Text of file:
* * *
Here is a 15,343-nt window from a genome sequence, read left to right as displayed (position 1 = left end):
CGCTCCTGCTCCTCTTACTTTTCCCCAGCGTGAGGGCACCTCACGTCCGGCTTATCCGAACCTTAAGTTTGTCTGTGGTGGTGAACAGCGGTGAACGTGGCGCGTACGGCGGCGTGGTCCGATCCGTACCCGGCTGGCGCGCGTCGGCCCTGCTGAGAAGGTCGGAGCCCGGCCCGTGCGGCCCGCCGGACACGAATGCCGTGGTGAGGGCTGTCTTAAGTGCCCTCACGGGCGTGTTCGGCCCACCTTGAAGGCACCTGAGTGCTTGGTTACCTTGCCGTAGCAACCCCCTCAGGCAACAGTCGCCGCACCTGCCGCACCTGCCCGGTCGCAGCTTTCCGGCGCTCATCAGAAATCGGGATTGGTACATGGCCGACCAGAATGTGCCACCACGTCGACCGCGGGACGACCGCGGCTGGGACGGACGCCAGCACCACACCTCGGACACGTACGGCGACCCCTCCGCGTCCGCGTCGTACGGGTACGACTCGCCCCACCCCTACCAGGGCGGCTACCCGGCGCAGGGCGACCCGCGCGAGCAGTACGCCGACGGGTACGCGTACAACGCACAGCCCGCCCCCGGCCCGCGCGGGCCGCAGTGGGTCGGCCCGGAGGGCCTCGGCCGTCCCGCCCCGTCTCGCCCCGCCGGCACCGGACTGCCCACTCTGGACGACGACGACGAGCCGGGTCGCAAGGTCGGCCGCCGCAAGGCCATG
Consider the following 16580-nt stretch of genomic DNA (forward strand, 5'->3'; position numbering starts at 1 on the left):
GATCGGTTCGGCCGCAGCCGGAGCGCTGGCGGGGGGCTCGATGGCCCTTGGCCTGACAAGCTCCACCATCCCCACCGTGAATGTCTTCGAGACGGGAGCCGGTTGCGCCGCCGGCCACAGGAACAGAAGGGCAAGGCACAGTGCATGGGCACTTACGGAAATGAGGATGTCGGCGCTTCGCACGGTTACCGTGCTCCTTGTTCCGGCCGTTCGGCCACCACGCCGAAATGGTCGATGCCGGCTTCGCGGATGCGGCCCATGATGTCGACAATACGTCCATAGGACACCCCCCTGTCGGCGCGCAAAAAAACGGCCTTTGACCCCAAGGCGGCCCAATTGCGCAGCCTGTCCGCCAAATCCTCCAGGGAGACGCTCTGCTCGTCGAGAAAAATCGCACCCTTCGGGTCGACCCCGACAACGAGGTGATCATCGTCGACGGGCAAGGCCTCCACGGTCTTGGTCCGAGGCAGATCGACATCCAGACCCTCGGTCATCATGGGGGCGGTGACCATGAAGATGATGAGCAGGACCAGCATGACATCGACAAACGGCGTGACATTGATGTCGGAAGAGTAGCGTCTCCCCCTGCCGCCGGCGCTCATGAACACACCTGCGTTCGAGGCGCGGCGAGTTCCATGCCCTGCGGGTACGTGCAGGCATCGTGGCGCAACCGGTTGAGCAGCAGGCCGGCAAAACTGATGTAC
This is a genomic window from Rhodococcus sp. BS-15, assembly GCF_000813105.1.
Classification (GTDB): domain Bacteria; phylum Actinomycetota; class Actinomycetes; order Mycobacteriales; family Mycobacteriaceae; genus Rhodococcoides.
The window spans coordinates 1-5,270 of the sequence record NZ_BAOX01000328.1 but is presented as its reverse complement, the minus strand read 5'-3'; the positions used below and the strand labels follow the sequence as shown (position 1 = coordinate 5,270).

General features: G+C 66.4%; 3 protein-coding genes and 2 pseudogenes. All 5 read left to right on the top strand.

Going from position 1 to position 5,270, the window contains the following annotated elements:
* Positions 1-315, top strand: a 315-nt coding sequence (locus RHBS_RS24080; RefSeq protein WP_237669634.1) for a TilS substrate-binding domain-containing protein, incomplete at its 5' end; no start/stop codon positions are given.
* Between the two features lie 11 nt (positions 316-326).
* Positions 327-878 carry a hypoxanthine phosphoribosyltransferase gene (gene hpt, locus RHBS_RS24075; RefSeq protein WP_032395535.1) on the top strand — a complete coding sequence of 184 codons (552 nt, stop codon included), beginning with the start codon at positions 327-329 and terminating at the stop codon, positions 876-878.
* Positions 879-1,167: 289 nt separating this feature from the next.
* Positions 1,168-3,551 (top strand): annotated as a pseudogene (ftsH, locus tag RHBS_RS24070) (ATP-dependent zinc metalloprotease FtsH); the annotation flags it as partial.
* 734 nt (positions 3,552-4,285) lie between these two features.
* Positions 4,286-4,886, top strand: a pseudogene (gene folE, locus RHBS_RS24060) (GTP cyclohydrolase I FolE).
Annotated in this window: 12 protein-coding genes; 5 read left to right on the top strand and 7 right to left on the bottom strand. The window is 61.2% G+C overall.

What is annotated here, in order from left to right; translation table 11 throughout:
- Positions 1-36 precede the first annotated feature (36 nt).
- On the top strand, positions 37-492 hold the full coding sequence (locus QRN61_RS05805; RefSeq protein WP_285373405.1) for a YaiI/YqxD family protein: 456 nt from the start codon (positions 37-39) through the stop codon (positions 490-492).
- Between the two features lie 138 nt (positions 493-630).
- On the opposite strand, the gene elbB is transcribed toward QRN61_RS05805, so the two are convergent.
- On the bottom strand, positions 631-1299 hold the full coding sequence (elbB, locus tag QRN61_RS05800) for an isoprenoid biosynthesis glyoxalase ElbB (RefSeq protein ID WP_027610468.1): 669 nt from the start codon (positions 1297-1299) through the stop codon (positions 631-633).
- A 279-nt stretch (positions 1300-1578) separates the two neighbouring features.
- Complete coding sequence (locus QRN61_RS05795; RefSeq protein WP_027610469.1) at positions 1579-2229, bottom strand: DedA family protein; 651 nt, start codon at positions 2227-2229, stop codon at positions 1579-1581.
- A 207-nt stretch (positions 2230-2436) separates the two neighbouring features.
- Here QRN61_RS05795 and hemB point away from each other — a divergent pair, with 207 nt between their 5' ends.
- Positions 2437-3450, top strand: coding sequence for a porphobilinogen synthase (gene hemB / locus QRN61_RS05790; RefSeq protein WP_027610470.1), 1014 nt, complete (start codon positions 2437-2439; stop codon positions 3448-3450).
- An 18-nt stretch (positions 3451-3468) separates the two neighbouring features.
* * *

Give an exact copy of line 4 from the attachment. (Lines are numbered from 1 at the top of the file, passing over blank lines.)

GATCGGTTCGGCCGCAGCCGGAGCGCTGGCGGGGGGCTCGATGGCCCTTGGCCTGACAAGCTCCACCATCCCCACCGTGAATGTCTTCGAGACGGGAGCCGGTTGCGCCGCCGGCCACAGGAACAGAAGGGCAAGGCACAGTGCATGGGCACTTACGGAAATGAGGATGTCGGCGCTTCGCACGGTTACCGTGCTCCTTGTTCCGGCCGTTCGGCCACCACGCCGAAATGGTCGATGCCGGCTTCGCGGATGCGGCCCATGATGTCGACAATACGTCCATAGGACACCCCCCTGTCGGCGCGCAAAAAAACGGCCTTTGACCCCAAGGCGGCCCAATTGCGCAGCCTGTCCGCCAAATCCTCCAGGGAGACGCTCTGCTCGTCGAGAAAAATCGCACCCTTCGGGTCGACCCCGACAACGAGGTGATCATCGTCGACGGGCAAGGCCTCCACGGTCTTGGTCCGAGGCAGATCGACATCCAGACCCTCGGTCATCATGGGGGCGGTGACCATGAAGATGATGAGCAGGACCAGCATGACATCGACAAACGGCGTGACATTGATGTCGGAAGAGTAGCGTCTCCCCCTGCCGCCGGCGCTCATGAACACACCTGCGTTCGAGGCGCGGCGAGTTCCATGCCCTGCGGGTACGTGCAGGCATCGTGGCGCAACCGGTTGAGCAGCAGGCCGGCAAAACTGATGTAC